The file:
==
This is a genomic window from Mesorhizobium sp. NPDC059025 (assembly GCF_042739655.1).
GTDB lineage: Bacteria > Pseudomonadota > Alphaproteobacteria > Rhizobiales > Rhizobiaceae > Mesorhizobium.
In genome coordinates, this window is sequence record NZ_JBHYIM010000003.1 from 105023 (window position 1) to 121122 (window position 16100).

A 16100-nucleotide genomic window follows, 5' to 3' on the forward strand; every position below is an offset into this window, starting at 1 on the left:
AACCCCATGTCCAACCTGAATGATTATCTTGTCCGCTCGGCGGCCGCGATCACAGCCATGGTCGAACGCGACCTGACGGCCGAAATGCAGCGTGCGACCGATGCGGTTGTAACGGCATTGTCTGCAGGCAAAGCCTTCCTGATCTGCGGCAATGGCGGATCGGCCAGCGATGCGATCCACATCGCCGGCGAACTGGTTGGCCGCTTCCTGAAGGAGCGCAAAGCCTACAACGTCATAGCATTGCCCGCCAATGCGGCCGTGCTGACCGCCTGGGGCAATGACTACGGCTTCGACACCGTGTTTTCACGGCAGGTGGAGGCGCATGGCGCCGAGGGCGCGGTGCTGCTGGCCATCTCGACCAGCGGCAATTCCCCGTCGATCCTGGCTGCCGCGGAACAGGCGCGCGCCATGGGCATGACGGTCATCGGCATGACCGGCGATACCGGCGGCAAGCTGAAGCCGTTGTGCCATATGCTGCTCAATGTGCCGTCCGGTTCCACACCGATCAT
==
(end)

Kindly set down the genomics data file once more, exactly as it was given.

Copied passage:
This is a genomic window from Mesorhizobium sp. NPDC059025 (assembly GCF_042739655.1).
GTDB lineage: Bacteria > Pseudomonadota > Alphaproteobacteria > Rhizobiales > Rhizobiaceae > Mesorhizobium.
In genome coordinates, this window is sequence record NZ_JBHYIM010000003.1 from 105023 (window position 1) to 121122 (window position 16100).

A 16100-nucleotide genomic window follows, 5' to 3' on the forward strand; every position below is an offset into this window, starting at 1 on the left:
AACCCCATGTCCAACCTGAATGATTATCTTGTCCGCTCGGCGGCCGCGATCACAGCCATGGTCGAACGCGACCTGACGGCCGAAATGCAGCGTGCGACCGATGCGGTTGTAACGGCATTGTCTGCAGGCAAAGCCTTCCTGATCTGCGGCAATGGCGGATCGGCCAGCGATGCGATCCACATCGCCGGCGAACTGGTTGGCCGCTTCCTGAAGGAGCGCAAAGCCTACAACGTCATAGCATTGCCCGCCAATGCGGCCGTGCTGACCGCCTGGGGCAATGACTACGGCTTCGACACCGTGTTTTCACGGCAGGTGGAGGCGCATGGCGCCGAGGGCGCGGTGCTGCTGGCCATCTCGACCAGCGGCAATTCCCCGTCGATCCTGGCTGCCGCGGAACAGGCGCGCGCCATGGGCATGACGGTCATCGGCATGACCGGCGATACCGGCGGCAAGCTGAAGCCGTTGTGCCATATGCTGCTCAATGTGCCGTCCGGTTCCACACCGATCAT